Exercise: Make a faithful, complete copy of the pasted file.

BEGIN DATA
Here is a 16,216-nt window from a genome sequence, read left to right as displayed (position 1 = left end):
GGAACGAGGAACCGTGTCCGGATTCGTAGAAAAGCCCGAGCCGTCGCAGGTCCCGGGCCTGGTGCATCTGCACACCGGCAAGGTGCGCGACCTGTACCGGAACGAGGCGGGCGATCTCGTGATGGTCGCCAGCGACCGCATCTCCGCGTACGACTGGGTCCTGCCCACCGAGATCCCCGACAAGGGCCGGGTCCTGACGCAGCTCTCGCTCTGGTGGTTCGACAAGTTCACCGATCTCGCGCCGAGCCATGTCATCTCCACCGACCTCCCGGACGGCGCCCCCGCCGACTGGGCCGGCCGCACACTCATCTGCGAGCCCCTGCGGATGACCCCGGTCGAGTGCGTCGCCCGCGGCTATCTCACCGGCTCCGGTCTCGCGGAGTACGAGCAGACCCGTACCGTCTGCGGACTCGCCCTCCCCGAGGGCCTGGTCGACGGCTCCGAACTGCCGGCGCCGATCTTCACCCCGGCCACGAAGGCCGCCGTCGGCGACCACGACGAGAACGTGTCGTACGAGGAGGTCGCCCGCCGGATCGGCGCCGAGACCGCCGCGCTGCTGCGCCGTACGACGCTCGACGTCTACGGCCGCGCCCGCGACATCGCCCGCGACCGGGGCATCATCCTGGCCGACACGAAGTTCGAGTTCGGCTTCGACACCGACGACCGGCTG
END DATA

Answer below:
Here is a 16,216-nt window from a genome sequence, read left to right as displayed (position 1 = left end):
GGAACGAGGAACCGTGTCCGGATTCGTAGAAAAGCCCGAGCCGTCGCAGGTCCCGGGCCTGGTGCATCTGCACACCGGCAAGGTGCGCGACCTGTACCGGAACGAGGCGGGCGATCTCGTGATGGTCGCCAGCGACCGCATCTCCGCGTACGACTGGGTCCTGCCCACCGAGATCCCCGACAAGGGCCGGGTCCTGACGCAGCTCTCGCTCTGGTGGTTCGACAAGTTCACCGATCTCGCGCCGAGCCATGTCATCTCCACCGACCTCCCGGACGGCGCCCCCGCCGACTGGGCCGGCCGCACACTCATCTGCGAGCCCCTGCGGATGACCCCGGTCGAGTGCGTCGCCCGCGGCTATCTCACCGGCTCCGGTCTCGCGGAGTACGAGCAGACCCGTACCGTCTGCGGACTCGCCCTCCCCGAGGGCCTGGTCGACGGCTCCGAACTGCCGGCGCCGATCTTCACCCCGGCCACGAAGGCCGCCGTCGGCGACCACGACGAGAACGTGTCGTACGAGGAGGTCGCCCGCCGGATCGGCGCCGAGACCGCCGCGCTGCTGCGCCGTACGACGCTCGACGTCTACGGCCGCGCCCGCGACATCGCCCGCGACCGGGGCATCATCCTGGCCGACACGAAGTTCGAGTTCGGCTTCGACACCGACGACCGGCTG